Haskell has some ugly corners - not many, but a few. One that many people consider exceptionally ugly is the monomorphism restriction. In this post I'm going to discuss three related issues - Constant Applicative Forms (CAFs), the monomorphism restriction and defaulting. But before we start, lets take a simple example.

**Computing Pi**Haskell already provides the

`pi` function which represents the value of pi, but lets assume it didn't. Taking a quick look at

Wikipedia we can see that one way of computing Pi is the

Gregory-Leibniz series. We can calculate pi as:

pi = (4/1) + (-4/3) + (4/5) + (-4/7) + (4/9) + (-4/11) ...

So let's write that as a Haskell program:

pie = sum $ take 1000000 $ zipWith (/) (iterate negate 4) [1,3..]

Here the constant 1000000 gives the accuracy of our approach, increasing this value will give a higher precision. As it currently stands, the Haskell library says

`pi = 3.14159265358979` and our program says

`pie = 3.14159165358977`. Thirteen matching digits should be suffient for most uses of pi :-)

**CAFs**The disadvantage of our

`pie` function is that (under Hugs) it takes about 4 seconds to evaluate. If we are performing lots of calculations with pi, calculating

`pie` each time will be a serious problem. CAFs are the solution!

A CAF is a top-level constant, which doesn't take any arguments, and will be computed at most once per program execution. As a slight subtlety, if the constant has class constraints on it (i.e. is

`Num a => a`, instead of

`a`) then it isn't a CAF because the class constraints act like implicit arguments. Our

`pie` function above doesn't take any arguments, so is a CAF.

**Defaulting**While

`pie` doesn't have any class constraints, the right-hand side of

`pie` does! Take a look in Hugs:

Main> :t sum $ take 1000000 $ zipWith (/) (iterate negate 4) [1,3..]

:: (Enum a, Fractional a) => a

Main> :t pie

:: Double

The right-hand side works for any

`Enum` and

`Fractional` type, for example

`Float`, but

`pie` is restricted to

`Double`. The reason is the defaulting mechanism in Haskell - if a type can't be nailed down precisely, but is one of a handful of built-in classes, then it will default to a particular type. This feature is handy for working at an interactive environment, but can sometimes be a little unexpected.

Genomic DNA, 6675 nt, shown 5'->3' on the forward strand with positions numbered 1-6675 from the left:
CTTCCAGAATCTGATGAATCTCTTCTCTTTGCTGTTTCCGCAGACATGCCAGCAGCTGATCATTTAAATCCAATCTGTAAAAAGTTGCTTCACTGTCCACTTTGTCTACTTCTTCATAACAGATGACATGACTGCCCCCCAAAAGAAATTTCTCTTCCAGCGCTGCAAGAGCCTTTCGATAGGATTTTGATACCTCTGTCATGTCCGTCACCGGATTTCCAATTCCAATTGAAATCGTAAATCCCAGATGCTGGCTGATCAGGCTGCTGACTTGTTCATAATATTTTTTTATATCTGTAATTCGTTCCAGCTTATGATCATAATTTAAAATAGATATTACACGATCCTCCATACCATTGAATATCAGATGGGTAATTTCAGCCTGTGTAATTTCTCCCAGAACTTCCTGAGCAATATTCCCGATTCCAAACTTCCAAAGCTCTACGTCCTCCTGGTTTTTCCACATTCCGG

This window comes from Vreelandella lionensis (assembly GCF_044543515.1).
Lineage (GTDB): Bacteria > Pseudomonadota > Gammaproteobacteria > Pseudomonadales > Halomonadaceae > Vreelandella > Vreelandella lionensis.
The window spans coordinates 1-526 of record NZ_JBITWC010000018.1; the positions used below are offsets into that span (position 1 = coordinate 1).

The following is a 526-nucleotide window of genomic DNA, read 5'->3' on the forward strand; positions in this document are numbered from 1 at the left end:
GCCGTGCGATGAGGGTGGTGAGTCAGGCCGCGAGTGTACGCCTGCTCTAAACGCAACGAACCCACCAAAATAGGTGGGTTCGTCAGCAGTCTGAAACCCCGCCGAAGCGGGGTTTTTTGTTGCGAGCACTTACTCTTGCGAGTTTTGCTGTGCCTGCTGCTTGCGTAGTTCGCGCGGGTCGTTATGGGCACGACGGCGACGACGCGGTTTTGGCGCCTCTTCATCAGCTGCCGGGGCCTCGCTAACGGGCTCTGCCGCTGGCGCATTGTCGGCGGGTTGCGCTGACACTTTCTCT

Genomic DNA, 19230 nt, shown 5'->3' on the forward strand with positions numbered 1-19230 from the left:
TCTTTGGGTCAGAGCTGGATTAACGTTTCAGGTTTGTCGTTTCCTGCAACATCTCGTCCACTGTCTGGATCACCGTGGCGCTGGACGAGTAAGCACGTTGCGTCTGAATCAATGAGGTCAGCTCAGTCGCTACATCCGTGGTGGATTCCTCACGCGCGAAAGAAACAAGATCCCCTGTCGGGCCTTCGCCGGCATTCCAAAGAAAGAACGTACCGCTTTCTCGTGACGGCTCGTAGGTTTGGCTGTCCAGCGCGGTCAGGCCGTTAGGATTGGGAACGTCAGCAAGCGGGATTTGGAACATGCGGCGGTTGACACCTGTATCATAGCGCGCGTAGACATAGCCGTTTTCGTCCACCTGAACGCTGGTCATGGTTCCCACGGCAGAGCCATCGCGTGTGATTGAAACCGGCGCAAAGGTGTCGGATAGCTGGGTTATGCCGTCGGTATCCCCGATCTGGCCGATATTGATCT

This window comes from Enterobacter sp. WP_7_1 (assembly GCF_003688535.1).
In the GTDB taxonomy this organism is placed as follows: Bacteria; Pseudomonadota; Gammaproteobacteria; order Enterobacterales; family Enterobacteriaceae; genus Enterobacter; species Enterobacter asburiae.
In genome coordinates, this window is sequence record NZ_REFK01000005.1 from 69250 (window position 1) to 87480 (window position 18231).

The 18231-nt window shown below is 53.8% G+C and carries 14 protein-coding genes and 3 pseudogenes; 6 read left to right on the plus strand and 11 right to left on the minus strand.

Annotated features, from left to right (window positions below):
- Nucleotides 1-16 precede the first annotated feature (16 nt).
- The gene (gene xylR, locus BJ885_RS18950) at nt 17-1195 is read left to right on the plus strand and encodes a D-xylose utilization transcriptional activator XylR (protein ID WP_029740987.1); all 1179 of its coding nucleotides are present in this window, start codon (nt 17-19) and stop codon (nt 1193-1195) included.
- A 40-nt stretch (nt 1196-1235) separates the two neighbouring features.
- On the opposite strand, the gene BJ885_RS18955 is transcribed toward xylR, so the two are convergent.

**Monomorphism restriction**Without defaulting the compiler would infer the type of

`pie` as

`::(Enum a, Fractional a) => a`. However, such a definition would be rejected by the monomorphism restriction. The monomorphism restriction states that a function with no explicit arguments, but with class constraints, must be given a type annotation. This rejects functions like:

snub = sort . nub

To fix the problem there are two solutions:

snub i_hate_the_evil_mr = (sort . nub) i_hate_the_evil_mr

snub :: Ord a => [a] -> [a]

snub = sort . nub

For a function like

`pie` only the second approach is applicable. The addition of dummy arguments to avoid the monomorphism restriction is sufficiently common that the

HLint tool never suggests eta-reduction if the argument is named

`mr`.

**Conclusion**So why was the monomorphism restriction first introducted? For a function with no explicit arguments, the programmer might think they had written a CAF, but class constraints may substantially degrade the performance. Defaulting reduces the number of cases where the monomorphism restriction would otherwise bite, but it is still useful to be aware of the ugly corners.

There are proposals afoot to remove the monomorphism restriction and to increase the power of the default mechanism - hopefully both will be included in to Haskell'.